The core story itself takes place on a Las Vegas like planet. Kind of like how Star Trek aliens are often joked to be "humans with funny foreheads" (not just in look, but in personality), this planet was Las Vegas with an alien name and 3 or 4 funny alien customs tossed in. It otherwise takes an awful lot for granted that a completely alien culture would basically look *exactly* the same as ours, right down to the Wayne Newton type entertainment and showgirls. Add to that, one of the characters – and the section of story that involves him – is a carbon copy of Br'Nee from "Bone to be Wild" with a different name and face slapped onto him. Add to that, too many more elements or characters that could have been original, but instead were rehashed versions of things we've already seen. It's one thing to take inspiration from other sources. We are after all a product of our upbringing; everything we say and do is inspired by what we've seen and experienced. But it's quite another thing to do a Vanilla Ice; change the last note and call it a completely different song. Given, this was a highly praised form of storytelling 2,000+ years ago in the Middle East. It is not as universally accepted or praised in Western culture today.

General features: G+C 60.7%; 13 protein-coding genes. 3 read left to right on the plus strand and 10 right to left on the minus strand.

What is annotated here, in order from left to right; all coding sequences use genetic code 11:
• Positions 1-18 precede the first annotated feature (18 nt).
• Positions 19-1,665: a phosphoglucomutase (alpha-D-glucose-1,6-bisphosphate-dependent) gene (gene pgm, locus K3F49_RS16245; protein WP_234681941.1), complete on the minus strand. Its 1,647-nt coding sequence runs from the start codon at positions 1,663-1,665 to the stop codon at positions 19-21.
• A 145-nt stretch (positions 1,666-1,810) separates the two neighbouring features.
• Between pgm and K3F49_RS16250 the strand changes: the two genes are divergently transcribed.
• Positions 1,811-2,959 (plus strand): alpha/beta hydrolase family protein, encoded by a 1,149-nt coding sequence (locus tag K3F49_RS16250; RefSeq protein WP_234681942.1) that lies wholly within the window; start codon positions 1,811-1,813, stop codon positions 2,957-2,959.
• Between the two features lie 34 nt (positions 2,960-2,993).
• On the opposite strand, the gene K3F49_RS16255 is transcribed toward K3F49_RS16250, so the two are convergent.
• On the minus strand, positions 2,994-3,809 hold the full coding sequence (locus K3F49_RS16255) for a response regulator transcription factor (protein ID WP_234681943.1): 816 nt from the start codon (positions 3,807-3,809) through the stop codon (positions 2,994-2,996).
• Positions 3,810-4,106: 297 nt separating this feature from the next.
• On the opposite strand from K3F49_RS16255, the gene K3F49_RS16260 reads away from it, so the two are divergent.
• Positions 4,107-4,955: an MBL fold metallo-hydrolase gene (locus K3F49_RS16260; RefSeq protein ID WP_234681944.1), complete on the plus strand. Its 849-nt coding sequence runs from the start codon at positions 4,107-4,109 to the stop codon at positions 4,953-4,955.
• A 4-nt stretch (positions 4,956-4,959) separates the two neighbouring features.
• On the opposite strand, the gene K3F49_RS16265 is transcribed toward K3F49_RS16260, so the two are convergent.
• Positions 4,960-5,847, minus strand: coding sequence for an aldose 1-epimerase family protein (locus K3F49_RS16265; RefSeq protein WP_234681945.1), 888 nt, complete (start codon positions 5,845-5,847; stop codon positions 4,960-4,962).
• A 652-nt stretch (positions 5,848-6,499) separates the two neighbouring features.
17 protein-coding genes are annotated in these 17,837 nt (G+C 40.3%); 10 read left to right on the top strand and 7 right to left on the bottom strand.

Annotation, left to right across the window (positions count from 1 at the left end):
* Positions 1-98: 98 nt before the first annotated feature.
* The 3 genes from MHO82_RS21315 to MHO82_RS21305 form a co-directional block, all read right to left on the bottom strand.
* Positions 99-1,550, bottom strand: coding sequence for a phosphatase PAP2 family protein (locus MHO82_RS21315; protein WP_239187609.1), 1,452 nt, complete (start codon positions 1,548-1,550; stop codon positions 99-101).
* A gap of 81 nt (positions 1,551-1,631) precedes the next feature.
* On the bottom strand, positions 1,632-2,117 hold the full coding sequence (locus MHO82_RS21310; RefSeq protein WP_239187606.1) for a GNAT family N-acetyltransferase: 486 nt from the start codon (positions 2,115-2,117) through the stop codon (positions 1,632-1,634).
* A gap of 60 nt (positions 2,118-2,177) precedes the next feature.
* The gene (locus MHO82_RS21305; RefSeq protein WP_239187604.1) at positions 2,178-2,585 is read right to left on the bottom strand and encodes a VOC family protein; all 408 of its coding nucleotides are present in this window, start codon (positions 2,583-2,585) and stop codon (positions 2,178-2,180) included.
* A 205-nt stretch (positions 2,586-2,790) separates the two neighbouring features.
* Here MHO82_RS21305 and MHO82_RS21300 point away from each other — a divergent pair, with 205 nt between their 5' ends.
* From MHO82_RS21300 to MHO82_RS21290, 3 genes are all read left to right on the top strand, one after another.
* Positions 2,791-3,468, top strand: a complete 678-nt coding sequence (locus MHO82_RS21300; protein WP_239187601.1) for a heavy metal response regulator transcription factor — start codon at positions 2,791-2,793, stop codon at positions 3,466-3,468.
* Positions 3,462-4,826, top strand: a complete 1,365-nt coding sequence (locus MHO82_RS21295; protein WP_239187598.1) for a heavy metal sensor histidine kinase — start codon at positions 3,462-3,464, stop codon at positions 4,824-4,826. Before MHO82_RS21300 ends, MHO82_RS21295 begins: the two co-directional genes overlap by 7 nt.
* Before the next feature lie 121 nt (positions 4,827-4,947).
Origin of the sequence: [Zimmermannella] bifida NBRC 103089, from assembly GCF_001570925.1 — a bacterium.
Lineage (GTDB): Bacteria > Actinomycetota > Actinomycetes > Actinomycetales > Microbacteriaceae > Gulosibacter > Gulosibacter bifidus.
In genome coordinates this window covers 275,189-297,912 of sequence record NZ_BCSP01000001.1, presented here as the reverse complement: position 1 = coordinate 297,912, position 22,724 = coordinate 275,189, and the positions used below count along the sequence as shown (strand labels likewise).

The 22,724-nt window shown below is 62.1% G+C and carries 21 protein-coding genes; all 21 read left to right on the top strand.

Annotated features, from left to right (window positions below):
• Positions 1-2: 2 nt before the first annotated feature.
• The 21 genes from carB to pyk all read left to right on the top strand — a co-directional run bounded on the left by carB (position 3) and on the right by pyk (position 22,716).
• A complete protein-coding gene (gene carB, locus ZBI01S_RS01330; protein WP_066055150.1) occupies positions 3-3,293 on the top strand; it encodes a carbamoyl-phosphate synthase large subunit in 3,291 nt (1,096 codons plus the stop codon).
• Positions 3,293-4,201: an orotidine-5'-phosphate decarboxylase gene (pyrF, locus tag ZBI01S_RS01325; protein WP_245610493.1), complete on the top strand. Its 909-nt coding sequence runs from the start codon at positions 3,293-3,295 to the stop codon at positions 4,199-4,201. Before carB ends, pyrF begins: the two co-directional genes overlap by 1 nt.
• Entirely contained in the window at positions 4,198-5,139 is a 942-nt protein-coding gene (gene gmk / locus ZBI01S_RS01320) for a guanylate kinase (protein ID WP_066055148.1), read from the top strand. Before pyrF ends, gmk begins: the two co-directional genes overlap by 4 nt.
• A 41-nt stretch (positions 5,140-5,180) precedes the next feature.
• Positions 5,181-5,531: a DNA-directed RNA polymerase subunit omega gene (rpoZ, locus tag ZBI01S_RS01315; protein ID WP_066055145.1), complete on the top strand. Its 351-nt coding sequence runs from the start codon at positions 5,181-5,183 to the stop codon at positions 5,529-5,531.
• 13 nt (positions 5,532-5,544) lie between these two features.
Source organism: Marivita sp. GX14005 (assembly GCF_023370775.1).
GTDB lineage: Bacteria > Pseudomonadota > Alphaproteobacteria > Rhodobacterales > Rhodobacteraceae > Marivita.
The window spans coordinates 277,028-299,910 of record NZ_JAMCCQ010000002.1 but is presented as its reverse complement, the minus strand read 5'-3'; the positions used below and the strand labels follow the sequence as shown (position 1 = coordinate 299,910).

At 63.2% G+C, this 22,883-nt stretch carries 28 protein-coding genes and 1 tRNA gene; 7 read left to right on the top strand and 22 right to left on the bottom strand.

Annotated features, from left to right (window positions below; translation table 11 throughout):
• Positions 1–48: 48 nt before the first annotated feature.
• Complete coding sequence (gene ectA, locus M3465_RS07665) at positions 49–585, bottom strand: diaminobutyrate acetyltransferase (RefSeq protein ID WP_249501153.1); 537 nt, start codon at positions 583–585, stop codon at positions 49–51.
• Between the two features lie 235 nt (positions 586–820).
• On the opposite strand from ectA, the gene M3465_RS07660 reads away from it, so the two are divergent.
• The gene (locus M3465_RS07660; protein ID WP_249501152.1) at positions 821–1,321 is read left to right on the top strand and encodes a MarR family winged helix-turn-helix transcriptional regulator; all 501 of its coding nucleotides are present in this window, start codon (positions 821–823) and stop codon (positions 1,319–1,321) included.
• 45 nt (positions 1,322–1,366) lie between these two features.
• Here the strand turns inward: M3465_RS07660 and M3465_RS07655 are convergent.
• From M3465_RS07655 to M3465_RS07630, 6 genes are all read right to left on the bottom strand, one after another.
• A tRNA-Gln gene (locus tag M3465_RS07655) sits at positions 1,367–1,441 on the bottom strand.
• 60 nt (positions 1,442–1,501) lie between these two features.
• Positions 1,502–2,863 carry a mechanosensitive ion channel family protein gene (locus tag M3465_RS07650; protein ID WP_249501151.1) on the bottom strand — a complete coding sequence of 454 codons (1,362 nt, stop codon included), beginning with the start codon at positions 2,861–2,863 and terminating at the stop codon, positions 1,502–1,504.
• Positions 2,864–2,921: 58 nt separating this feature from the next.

The native aliens themselves are original enough and I definitely do picture something that would be difficult to do with CGI or animatronics. One problem though; they are about the only new aliens we see. At every possible opportunity Keith is describing this room/building/street/planet full of aliens. Aside from the Lians (natives), they are all Luxans, Sebaceans, Delvians, and every once in a while, aliens we've seen on Farscape as guest characters like Halosians. Because he has taken on the responsibility of writing an officially sanctioned novel, I must assume that Keith has watched all or at least most of the episodes of Farscape. If so, he would have to notice that aside from Sebaceans (Peacekeepers) and the occasional Scarran, it is extremely rare for any of the other characters to happen upon one of their own race or run into the same guest-alien race twice. So when Keith describes to me this planet chock full of familiar faces, I have to wonder why he goes so conspicuously out of his way to do that. It's not to illustrate how rare an occurrence that is, because the other characters think nothing of it (which, as a side note, makes them woefully out of character). It isn't key to the story. I know from his description of the Lians that he's capable of inventing new alien races (all he'd have to do in this case is name them – not even describe them). The only other reason I can think of is that Keith is saying to the world, "Hey everyone! I watch Farscape … I really do! I even know who the Halosians are!"